What’s next in Egypt? It is the question that many are asking but I doubt anyone (including myself) is going to be very accurate in answering. There are precedents all over the place for the way things can go. It might go like Tunisia where the president empties his and the nations bank accounts and skips off to some villa on the Mediterranean leaving the Parliament to try to placate the protesters. It might go like Iran, where the pro-democracy protesters are slowly but surely ground down by the security apparatus or it could (and really this is the most likely) go in some uniquely Egyptian direction.
The protesters in Tahrir Square thought they had reached a tipping point on Friday, they had beaten off the attacks of the pro-Mubarak forces two nights in a row, the Army had moved in to separate the sides and there would be another enormous rally. They even named it the “Day of Departure” which I like better than the all too common “Day of Rage”, but when push came to shove they did not get what they wanted, President Hosni Mubarak had dug in his heels on their primary demand.
Which is not to say that the government is not talking the talk in terms of reform; they have made gestures towards the kind of things that anyone would want. They are claiming to start an investigation of three of the powerful ministers that were part of the cabinet which President Mubarak fired. They have frozen their bank accounts and banned them from travel outside Egypt.
This would be a lot more credible if the government was not also suspected of organizing the attacks on the protesters in Tahrir Square and elsewhere. The images of mounted men riding into the square and attacking protesters combined with the near military style cordoning off of the square by pro-Mubarak forces gives a lot of credence to this idea.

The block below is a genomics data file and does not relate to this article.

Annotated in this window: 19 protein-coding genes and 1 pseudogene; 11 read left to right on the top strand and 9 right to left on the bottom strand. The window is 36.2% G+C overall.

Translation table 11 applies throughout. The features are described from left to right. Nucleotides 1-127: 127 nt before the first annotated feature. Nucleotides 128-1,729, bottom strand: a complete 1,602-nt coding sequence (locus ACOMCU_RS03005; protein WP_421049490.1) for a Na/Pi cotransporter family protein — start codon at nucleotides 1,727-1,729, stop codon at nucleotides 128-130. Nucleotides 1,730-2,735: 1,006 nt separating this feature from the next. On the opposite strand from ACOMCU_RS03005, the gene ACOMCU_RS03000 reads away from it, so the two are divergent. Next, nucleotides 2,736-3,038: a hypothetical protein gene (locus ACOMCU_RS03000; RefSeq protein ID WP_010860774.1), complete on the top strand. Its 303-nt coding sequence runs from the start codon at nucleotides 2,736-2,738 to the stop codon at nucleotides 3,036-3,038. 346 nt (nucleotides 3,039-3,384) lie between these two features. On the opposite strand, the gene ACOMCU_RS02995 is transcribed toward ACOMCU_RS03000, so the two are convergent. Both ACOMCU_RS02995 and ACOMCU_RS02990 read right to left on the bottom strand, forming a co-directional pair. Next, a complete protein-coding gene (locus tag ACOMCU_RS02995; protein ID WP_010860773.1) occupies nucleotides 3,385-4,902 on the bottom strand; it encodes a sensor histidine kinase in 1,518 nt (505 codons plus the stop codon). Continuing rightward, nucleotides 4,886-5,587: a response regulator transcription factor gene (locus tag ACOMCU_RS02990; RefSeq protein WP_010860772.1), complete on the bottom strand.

Protesters say they can’t trust Mubarak’s promises about reform. That as long as he is in power there is a strong chance that he will renege on his promises and nothing will change. This is a very real danger for the pro-democracy forces. If things cool down and return to something like normal, then where is the impetus for change?
Even today we see some move towards normalcy. The banks in Egypt are re-opening, shops and businesses that had basically been closed for the last two weeks are starting to open and traffic, a major fact of daily life in Cairo prior to the uprising, is once again starting to flow. If the rage and frustration of the people has been vented, can a upraising like this truly turn into a revolution? If there are not enough people in the street, if the Egyptian stock market opens and does not plummet, where is the revolutionary fever that will drive this to completion?
The inability to stay on the streets is what has stalled the opposition forces in Iran. There it was the raising cost in terms of life and liberty that shut them down, but a need to return to a more normal economic life might make this iteration of pro-democracy protests fizzle in Egypt.
But maybe that is not all bad. I want the people of Egypt to have what they want, a freer government where there is actual input form the population not a shame democracy where a President routinely wins 98% of the vote because he has imprisoned his opposition or banned their party from participating. But maybe the people of Egypt are not ready to go there yet. Sadly, as strained as things are, maybe they are not yet bad enough to get the middle class in Egypt (such as it is) to not just turn out in the streets a couple of times, but be ready to stay in the streets as long as it takes.